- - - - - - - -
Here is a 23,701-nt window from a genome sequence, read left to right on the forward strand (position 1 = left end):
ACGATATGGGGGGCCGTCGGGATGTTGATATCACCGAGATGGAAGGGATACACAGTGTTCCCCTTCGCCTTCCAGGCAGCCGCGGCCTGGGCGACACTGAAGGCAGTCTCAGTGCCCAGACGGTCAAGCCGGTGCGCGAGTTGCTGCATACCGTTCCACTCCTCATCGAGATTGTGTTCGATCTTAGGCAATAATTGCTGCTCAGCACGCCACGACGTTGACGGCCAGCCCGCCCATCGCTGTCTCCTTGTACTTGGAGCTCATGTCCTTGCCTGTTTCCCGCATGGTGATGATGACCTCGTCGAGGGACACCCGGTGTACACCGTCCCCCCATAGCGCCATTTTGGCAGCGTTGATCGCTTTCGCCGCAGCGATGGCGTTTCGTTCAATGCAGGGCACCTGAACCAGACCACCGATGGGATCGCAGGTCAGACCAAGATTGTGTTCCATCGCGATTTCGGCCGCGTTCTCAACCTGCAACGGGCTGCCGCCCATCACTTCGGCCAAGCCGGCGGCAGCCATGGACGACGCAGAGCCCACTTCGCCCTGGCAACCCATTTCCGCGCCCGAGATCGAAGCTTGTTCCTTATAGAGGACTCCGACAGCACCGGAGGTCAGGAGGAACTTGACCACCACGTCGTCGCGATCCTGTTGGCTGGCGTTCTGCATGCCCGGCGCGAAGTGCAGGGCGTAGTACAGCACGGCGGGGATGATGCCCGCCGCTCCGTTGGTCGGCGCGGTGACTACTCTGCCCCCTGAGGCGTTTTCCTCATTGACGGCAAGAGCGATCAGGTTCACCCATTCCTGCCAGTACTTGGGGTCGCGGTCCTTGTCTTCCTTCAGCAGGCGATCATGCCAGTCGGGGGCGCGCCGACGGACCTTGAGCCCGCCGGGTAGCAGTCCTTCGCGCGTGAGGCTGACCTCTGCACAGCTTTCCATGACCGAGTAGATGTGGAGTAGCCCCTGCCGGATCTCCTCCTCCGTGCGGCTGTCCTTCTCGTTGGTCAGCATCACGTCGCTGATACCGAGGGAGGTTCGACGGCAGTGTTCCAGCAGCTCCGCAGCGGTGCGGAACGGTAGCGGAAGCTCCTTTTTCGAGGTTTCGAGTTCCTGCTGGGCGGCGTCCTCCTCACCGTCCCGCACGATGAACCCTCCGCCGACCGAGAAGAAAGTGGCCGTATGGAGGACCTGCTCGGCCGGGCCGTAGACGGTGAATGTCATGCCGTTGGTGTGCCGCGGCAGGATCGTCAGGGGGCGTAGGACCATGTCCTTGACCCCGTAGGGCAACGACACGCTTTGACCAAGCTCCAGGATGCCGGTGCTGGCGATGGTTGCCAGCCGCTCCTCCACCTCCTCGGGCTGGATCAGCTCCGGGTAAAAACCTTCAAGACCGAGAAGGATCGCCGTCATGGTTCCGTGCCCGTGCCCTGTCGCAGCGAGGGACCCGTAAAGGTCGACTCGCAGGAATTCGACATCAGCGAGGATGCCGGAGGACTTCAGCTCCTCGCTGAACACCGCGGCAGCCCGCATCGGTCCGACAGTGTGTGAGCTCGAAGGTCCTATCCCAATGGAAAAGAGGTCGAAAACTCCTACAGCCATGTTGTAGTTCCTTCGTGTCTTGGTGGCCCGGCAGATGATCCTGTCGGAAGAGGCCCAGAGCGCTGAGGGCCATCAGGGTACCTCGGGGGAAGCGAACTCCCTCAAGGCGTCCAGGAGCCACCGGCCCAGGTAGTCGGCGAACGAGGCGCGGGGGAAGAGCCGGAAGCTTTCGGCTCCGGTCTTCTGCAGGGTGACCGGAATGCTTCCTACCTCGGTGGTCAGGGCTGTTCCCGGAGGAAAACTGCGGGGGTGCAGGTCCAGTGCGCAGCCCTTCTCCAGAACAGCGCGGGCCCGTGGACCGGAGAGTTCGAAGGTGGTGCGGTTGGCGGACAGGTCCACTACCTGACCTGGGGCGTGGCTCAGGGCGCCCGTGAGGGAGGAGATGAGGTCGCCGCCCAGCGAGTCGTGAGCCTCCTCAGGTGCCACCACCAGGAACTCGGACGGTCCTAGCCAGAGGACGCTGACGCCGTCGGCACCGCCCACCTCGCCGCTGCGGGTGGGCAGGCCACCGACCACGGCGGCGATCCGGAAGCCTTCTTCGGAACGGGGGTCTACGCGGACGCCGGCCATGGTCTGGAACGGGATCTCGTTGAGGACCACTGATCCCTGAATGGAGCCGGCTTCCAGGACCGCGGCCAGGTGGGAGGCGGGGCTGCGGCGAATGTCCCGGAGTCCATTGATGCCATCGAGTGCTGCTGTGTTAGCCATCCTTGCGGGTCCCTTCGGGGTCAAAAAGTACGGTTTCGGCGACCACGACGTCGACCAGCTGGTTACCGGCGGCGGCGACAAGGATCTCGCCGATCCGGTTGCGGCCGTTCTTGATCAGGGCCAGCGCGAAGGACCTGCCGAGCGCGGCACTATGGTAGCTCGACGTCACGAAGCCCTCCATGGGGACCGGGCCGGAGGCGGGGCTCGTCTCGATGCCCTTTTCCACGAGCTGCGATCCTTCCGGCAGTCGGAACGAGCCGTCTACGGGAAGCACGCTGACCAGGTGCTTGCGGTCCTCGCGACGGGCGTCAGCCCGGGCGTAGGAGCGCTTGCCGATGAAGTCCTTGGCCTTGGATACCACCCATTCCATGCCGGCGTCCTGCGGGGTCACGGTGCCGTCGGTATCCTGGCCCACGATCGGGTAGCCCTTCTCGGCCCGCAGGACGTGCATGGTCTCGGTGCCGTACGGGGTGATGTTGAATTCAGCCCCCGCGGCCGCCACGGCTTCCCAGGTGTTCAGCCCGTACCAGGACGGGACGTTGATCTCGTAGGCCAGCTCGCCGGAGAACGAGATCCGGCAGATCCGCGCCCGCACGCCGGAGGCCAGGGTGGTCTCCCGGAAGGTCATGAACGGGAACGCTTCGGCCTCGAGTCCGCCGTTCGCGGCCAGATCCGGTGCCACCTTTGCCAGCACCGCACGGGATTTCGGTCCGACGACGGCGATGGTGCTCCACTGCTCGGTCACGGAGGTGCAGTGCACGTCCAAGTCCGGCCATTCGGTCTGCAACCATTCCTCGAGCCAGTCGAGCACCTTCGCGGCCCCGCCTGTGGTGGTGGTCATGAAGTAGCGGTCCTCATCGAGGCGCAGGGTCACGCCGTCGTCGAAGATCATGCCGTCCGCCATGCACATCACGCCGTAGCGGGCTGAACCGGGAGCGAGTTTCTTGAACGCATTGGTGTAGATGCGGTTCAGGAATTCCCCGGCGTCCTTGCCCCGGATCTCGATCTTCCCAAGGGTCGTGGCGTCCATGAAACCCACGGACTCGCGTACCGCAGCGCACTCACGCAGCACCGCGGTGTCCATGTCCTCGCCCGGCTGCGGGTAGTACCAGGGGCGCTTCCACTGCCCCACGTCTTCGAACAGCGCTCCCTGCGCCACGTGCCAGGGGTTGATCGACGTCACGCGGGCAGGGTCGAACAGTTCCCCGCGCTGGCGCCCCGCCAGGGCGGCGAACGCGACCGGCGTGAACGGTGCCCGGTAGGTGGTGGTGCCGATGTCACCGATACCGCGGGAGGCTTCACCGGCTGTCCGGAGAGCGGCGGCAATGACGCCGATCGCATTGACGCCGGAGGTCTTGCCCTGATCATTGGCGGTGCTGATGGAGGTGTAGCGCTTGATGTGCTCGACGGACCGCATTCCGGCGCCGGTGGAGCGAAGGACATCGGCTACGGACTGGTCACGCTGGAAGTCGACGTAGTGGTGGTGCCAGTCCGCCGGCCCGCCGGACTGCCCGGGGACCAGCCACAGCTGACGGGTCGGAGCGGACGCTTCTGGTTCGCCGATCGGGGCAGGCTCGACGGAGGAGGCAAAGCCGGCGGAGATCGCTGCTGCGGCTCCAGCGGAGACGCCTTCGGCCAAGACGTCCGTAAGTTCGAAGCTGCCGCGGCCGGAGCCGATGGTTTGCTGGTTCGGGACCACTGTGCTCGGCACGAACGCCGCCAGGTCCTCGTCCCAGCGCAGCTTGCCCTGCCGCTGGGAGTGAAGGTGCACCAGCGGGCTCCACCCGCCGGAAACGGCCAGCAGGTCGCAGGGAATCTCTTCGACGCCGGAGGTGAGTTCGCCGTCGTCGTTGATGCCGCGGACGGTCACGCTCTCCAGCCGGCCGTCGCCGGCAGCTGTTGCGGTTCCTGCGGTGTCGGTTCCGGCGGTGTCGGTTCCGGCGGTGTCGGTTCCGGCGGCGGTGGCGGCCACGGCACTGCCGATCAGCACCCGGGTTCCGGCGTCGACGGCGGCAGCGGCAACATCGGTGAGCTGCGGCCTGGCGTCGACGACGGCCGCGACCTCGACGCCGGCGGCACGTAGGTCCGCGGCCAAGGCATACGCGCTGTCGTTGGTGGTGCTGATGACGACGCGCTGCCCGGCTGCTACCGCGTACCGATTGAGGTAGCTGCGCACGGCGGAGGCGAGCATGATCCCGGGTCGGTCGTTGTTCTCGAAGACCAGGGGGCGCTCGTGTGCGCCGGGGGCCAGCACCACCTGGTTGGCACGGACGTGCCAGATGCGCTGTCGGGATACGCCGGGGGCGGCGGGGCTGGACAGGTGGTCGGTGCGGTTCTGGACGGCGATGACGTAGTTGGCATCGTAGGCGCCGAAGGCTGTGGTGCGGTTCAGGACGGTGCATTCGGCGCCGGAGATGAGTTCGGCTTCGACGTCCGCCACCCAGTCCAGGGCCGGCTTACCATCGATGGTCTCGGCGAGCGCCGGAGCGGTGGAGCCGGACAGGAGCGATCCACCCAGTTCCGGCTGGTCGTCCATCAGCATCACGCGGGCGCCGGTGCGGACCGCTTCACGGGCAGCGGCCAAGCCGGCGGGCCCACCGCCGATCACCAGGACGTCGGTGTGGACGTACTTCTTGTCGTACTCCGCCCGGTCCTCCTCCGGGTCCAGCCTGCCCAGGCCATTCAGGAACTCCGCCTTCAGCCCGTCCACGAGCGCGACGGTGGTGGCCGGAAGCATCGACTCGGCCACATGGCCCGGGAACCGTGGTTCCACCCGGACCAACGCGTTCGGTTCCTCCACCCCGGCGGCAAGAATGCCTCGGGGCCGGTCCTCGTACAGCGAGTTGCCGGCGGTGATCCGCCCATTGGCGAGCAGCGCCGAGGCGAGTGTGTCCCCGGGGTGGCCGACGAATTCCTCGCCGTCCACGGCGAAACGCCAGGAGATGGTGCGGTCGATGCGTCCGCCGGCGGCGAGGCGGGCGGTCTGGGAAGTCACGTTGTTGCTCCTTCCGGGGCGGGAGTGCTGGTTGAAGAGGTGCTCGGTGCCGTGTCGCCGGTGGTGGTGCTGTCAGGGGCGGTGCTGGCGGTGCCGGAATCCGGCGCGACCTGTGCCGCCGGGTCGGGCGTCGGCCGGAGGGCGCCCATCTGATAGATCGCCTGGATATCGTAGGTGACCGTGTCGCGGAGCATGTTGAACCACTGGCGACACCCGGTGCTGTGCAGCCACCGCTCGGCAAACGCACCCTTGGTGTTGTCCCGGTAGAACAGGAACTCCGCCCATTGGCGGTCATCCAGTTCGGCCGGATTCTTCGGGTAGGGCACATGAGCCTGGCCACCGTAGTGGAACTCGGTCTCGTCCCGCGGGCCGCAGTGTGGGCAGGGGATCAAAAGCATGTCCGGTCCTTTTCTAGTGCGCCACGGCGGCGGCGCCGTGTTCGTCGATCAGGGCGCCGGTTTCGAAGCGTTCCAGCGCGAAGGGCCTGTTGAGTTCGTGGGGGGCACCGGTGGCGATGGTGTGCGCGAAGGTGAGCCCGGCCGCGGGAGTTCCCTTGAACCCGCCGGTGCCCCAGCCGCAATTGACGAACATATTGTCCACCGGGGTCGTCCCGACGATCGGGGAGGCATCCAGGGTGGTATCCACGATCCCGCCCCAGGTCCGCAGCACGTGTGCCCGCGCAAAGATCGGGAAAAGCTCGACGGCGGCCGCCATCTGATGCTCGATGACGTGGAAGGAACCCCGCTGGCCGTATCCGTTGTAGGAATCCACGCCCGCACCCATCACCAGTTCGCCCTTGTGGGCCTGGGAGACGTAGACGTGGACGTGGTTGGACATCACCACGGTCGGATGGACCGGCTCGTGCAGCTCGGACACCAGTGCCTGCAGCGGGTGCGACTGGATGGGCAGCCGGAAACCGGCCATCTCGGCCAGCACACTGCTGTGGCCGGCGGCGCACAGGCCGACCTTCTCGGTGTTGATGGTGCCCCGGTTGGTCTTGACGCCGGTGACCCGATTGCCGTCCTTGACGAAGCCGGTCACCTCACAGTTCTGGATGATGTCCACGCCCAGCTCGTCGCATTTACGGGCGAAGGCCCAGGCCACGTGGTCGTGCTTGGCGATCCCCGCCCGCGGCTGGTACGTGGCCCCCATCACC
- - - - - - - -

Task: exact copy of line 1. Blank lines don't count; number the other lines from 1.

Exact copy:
Here is a 23,701-nt window from a genome sequence, read left to right on the forward strand (position 1 = left end):